A grain bin fire, explosion, evacuation, car accident and helicopter were all part of a full-scale training exercise held in Badger on Sat., Sept. 10, starting at 8:30 a.m. The town was full of emergency vehicles and personnel from Kingsbury County and Lake Norden, who all took part in the training throughout town.
Kingsbury County Emergency Manager Cindy Bau is responsible for holding an exercise each year for the county. This year Badger Fire Chief Ethan Fonder hosted the drill and helped with planning and finding volunteer victims.
The purpose of the exercise is to fulfill requirements for South Dakota Emergency Management and Federal Emergency Management (FEMA). Bau completes paperwork before and after the exercise to keep the county in compliance and sometimes aid in seeking federal and state grants for first responder organizations.
The annual drill is designed to evaluate emergency personnel and give them a chance to train in a real-life situation. Although a committee had met and come up with an extensive plan for the training in Badger, as with a hands-on situation, things do not always go as planned.
The morning begins with a 911 dispatcher asking for all emergency personnel to respond to a grain bin fire at the elevator in Badger.
Soon ambulance crews, fire departments and the sheriff arrive to assist. Firefighters are sent to battle the fire, and ambulance crews tend to injured workers at the elevator. The sheriff heads to the edge of town to control traffic, while others go door-to-door to evacuate the town in case of an explosion.
While firefighters work to put out the blaze, two firefighters are injured. More firefighters are sent to assist in rescuing the firefighters from the grain bin, while more EMS workers are dispatched to provide them medical attention.
EMS calls in dispatch, requesting a medical helicopter to transport some of the injured to the hospital. Two ambulances head to the park, where the helicopter is scheduled to land and pick up their patients.
Soon, the sound of the helicopter blades can be heard in the distance, and an Avera helicopter is seen flying over the town. It slowly circles and begins its descent toward the clearing in the park, when suddenly it changes direction and heads back up and away.
The flight crew had brought a larger helicopter than originally planned and didn’t feel they had enough clearance to land in the park. They changed course, landing near the grain elevator, where ambulances met them to hand off the injured patients.
Just as the helicopter began to take off and things seemed to be calming down, a 911 dispatcher called for assistance at a mock location in Badger. A vehicle had gone off the road, possibly by the driver being distracted during helicopter's departure.
Several ambulances and emergency vehicles arrived at the scene of the accident. The driver of the vehicle was hurt, along with five children. Immediately, the EMS crews worked together to assess the scene and decide which of the injured needed to be addressed first.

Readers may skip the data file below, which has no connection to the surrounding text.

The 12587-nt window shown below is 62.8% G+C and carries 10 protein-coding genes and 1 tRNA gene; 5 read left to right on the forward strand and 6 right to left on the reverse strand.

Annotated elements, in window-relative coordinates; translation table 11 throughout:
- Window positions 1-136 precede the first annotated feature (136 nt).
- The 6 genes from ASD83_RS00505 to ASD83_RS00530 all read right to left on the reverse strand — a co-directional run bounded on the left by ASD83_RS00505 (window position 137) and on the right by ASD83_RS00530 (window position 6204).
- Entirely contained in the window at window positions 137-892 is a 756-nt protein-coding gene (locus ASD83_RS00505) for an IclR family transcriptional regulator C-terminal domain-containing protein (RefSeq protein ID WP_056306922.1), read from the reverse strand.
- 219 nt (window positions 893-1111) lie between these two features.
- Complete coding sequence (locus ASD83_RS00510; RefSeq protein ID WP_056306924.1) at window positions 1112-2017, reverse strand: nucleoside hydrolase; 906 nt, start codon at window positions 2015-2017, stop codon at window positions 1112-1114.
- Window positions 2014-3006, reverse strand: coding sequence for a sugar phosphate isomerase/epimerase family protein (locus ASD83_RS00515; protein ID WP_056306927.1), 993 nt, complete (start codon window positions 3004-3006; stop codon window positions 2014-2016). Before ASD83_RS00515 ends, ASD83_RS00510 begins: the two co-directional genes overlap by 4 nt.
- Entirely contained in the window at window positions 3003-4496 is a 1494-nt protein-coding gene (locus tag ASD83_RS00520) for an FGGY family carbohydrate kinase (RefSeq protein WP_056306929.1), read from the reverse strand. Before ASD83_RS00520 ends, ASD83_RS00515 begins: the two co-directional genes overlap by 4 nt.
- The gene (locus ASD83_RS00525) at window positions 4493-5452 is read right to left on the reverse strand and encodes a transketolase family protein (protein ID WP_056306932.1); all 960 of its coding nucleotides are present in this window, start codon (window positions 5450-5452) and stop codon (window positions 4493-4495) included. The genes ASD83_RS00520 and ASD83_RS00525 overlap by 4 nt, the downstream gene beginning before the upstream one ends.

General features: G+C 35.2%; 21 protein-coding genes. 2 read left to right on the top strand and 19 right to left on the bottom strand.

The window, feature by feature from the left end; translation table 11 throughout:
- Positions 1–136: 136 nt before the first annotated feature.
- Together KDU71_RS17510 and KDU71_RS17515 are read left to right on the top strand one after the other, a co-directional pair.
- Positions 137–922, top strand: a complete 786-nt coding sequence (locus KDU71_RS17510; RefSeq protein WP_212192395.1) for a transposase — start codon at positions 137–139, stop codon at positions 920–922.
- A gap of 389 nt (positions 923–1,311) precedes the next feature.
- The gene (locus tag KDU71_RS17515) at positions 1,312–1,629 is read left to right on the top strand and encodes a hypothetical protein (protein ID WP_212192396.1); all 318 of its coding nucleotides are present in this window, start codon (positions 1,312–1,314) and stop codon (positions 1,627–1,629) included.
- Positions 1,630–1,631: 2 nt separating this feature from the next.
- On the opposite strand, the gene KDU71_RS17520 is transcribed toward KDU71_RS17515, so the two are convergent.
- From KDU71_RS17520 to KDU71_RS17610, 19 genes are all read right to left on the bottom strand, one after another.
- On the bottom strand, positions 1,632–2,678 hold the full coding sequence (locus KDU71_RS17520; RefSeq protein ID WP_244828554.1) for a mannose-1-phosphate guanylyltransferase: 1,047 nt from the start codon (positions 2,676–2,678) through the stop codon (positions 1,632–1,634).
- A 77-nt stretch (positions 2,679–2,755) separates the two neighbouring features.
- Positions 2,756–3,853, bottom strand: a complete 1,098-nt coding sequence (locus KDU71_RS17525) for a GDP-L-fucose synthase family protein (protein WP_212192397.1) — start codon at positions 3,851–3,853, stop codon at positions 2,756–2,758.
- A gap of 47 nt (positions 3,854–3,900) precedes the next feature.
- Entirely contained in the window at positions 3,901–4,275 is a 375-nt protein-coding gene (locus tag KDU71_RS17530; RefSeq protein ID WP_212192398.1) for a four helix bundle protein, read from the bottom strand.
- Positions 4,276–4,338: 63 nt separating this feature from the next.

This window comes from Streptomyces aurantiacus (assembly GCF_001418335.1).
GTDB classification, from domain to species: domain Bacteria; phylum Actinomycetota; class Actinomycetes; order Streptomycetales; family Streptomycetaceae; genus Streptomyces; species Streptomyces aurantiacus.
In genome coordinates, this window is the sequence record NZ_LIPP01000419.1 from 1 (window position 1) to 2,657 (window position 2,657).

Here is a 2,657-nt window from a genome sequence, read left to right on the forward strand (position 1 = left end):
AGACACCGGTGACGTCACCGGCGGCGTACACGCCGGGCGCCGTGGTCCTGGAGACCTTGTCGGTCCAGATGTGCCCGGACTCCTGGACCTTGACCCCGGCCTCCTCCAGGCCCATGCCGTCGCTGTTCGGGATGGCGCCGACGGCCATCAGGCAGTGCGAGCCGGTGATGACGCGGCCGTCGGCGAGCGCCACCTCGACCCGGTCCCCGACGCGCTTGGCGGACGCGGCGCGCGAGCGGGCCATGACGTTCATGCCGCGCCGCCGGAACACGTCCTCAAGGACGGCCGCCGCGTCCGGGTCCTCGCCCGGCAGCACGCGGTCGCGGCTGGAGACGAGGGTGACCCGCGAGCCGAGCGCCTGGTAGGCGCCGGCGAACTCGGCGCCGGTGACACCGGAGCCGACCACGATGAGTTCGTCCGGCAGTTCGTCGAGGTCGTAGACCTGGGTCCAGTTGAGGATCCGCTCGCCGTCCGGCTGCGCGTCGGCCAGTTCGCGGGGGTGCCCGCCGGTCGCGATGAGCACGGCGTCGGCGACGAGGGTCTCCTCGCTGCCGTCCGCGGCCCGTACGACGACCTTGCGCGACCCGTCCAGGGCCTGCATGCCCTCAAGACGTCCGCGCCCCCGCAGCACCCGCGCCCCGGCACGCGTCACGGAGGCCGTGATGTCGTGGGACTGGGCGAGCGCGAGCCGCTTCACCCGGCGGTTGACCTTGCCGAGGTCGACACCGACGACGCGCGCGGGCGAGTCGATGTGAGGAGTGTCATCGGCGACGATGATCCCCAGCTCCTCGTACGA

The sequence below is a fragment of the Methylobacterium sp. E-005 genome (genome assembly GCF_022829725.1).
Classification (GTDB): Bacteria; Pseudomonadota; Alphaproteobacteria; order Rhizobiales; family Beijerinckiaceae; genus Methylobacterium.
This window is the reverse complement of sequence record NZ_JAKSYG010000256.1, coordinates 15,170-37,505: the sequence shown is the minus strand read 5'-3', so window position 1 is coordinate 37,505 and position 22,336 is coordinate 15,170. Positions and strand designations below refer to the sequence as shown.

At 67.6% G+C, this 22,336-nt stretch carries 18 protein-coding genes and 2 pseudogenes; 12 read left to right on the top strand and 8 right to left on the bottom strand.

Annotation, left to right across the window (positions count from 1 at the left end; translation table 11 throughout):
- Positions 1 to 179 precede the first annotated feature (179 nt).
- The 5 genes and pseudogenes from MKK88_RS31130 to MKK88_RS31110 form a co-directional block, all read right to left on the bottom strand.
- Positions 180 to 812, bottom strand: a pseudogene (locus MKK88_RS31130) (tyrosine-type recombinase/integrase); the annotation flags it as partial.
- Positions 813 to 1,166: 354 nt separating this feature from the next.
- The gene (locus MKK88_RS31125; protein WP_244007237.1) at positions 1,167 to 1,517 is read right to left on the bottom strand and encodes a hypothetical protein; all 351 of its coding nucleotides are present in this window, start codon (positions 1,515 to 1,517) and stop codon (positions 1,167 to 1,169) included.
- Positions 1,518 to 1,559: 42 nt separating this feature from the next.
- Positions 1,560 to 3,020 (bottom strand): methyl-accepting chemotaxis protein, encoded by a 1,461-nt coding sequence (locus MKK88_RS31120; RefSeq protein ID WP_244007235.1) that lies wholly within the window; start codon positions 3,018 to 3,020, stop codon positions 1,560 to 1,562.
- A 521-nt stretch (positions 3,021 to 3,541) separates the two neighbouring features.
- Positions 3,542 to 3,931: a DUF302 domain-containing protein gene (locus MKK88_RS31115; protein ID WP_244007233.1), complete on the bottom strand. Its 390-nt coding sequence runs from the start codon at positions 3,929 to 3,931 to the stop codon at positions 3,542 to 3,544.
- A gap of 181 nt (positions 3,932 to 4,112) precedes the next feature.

One of the injured children was pronounced dead at the scene, but the others were still alive and needed immediate medical assistance. EMS workers from several different ambulance crews worked together to help the victims.
One of the children hit by the car was pinned under the vehicle, so as soon as the driver and all other victims were removed from the scene, firefighters arrived with boards and blow-up devices to slowly raise the car without causing further damage to the pinned child.
Then firefighters are sent to an open area across from the elevator to put out a fire on a propane tree brought in by the fire marshal. What looks like a pathetic excuse for a Christmas tree with one large metal tube going up and four metal bars going across, turns into an immense inferno when the propane escaping from the bars is ignited.
The heat can be felt from almost a block away, and fire trucks are parked at a distance to prevent the letters from melting off the trucks. That doesn’t stop the firefighters who are wearing full gear from attacking the blaze head on.
Two groups of three or four firefighters each grab a hose and walk side-by-side toward the flames. The firefighters continue to push forward with foam and water directed toward the blaze. As flames burn in front of them and even high over top of them, they continue their battle, moving closer to the flames as though a life may depend on it.
Each group of firefighters who took turns putting out the propane blaze won their battle, but each battle was as intense as the flames coming from the propane tree.
After the extensive training drill, everyone headed to the Legion for a meal and critique.
The local Legion Auxiliary offered a meal of pulled pork sandwiches, baked beans, potato salad, fruit salad and several different bars to everyone following the exercise.
Bau thanked all who attended and participated in the emergency drill. She then asked the different department heads what they thought went well and what could be improved.
Many commented on how well everyone did with so much going on and so many changes that had to be made throughout the day. The departments worked very well together, and there were no injuries except for a dog bite to one of the volunteers going door-to-door, evacuating the town.
The main critiques were some issues with communication during the event, problems with the radios and maybe having so many emergencies going on at once during training.
For the most part, everyone walked away having learned something and appreciative of the training and all those who made it possible.
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